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Publisher's Summary

The life of a magician isn't all kiddie shows and card tricks. Sometimes it's murder. Especially when magician Eli Marks very publicly debunks a famed psychic, and said psychic ends up dead. The evidence, including a bloody King of Diamonds playing card (one from Eli's own Ambitious Card routine), directs the police right to Eli.

As more psychics are slain, and more King cards rise to the top, Eli can't escape suspicion. Things get really complicated when romance blooms with a beautiful psychic, and Eli discovers she's the next target for murder, and he's scheduled to die with her. Now Eli must use every trick he knows to keep them both alive and reveal the true killer.

©2018 John Gaspard (P)2018 Spoken Realms

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characters that are actually likable

The Ambitious Card is an ambitious book to my mind because it promptly reminded me of two other books, which forced comparison. But it comes comes out on top I think, in both counts. First of all, the magicians and psychics made me think of Christopher Priest’s The Prestige, which I didn’t particularly like. But Gaspard breaks that tie quickly by giving us characters that are actually likable, even lovable (I love Uncle Harry). Also a plot that is quite interesting. I am fascinated by magic and illusions and this book has quite a few references to the real stuff, and ties it in well, without info dumping. I also enjoyed all the references to the comedians and magicians of the mid twentieth century. I’ve got some new ones to look up.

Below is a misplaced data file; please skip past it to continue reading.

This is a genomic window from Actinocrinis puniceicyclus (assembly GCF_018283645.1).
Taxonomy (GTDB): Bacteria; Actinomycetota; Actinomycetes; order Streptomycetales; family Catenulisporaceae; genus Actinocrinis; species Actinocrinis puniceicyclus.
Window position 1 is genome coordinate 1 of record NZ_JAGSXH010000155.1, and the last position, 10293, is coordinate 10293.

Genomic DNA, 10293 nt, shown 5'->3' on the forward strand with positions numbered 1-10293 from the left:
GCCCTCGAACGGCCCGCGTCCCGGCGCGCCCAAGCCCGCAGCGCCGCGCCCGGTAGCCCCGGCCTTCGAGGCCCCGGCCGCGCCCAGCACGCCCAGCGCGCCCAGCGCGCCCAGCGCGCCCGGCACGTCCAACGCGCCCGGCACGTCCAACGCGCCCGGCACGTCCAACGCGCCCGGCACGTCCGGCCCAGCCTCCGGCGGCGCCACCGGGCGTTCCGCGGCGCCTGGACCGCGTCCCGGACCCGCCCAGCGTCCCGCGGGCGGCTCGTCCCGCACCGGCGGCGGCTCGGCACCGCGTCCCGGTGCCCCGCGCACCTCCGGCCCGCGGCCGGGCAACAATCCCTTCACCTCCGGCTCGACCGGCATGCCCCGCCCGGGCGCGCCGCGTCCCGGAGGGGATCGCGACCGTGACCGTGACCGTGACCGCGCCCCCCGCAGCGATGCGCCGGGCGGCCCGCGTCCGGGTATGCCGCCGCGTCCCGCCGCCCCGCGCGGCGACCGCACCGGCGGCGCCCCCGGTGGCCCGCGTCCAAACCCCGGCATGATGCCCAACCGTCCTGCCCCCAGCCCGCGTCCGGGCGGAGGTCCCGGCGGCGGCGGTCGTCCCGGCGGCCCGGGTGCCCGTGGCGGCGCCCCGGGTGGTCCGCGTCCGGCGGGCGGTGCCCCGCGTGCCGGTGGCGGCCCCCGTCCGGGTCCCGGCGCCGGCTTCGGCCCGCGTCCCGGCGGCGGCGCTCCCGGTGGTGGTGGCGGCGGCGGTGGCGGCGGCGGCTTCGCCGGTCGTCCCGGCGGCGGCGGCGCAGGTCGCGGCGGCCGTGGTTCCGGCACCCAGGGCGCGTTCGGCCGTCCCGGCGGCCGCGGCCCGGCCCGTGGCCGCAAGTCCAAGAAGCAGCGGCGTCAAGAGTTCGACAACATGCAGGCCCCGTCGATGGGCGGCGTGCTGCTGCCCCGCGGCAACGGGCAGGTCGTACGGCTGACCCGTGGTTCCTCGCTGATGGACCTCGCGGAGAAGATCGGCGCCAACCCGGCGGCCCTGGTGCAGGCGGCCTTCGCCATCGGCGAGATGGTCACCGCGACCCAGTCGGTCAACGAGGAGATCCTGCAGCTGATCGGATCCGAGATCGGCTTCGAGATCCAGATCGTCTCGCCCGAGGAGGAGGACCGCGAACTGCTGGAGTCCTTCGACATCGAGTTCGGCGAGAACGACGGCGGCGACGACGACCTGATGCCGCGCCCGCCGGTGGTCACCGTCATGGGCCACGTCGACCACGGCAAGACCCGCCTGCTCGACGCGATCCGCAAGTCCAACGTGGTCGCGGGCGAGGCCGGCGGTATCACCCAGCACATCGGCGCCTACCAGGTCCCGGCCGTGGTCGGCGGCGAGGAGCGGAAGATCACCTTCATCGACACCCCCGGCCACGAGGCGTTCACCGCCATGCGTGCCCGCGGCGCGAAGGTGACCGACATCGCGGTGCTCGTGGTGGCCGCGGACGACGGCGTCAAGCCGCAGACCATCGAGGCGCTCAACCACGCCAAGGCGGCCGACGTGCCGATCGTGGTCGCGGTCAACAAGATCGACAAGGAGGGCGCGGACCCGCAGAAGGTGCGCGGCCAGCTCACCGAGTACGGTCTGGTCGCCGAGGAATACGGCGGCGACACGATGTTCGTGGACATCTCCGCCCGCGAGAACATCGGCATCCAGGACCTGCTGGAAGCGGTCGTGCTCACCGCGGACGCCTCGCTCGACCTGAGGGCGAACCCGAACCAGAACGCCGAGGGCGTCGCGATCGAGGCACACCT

The second book that came to mind was Agatha Christie’s The ABC Murders, which I do particularly like. (I also particularly like the word “particularly” so expect to see it in my future reviews) That made me start speculating on the killer, but Gaspard managed to keep me guessing up to the end even with that hint.

Another thing this book actually reminded me of was Charles Dickens. Many of the characters have traits that are blown all out of proportion. I LOVED it. It was excellent, and it seemed realistic, partly because all these magicians and psychics are entertainers and are that way in real life, and partly because they were just hilariously, brilliantly done. I enjoyed them all thoroughly.

There is some sexual content that is graphic enough not to be appropriate children, as well as an implied lesbian relationship. It also deals with the subject of divorce and a couple of adulterous relationships.

Production-wise I have no complaints, the sound was excellent, consistent volume, no strange effects on any voices. I typically don’t like music in my audiobooks, but the intro and outro were kept short, and the the music just fit the book perfectly.

Jim Cunningham was fabulous. He captured the tone of the book in his delivery, and I loved all his voices. Particularly Harry and Frannie. Every word was clear, and all the characters were distinct. There was one point that I would have liked to have heard some effects on his voice because of what was happening in the story, but on the other hand, that could have been distracting, and potentially difficult to understand.

I’m looking forward to reading the rest of the series.

2 of 2 people found this review helpful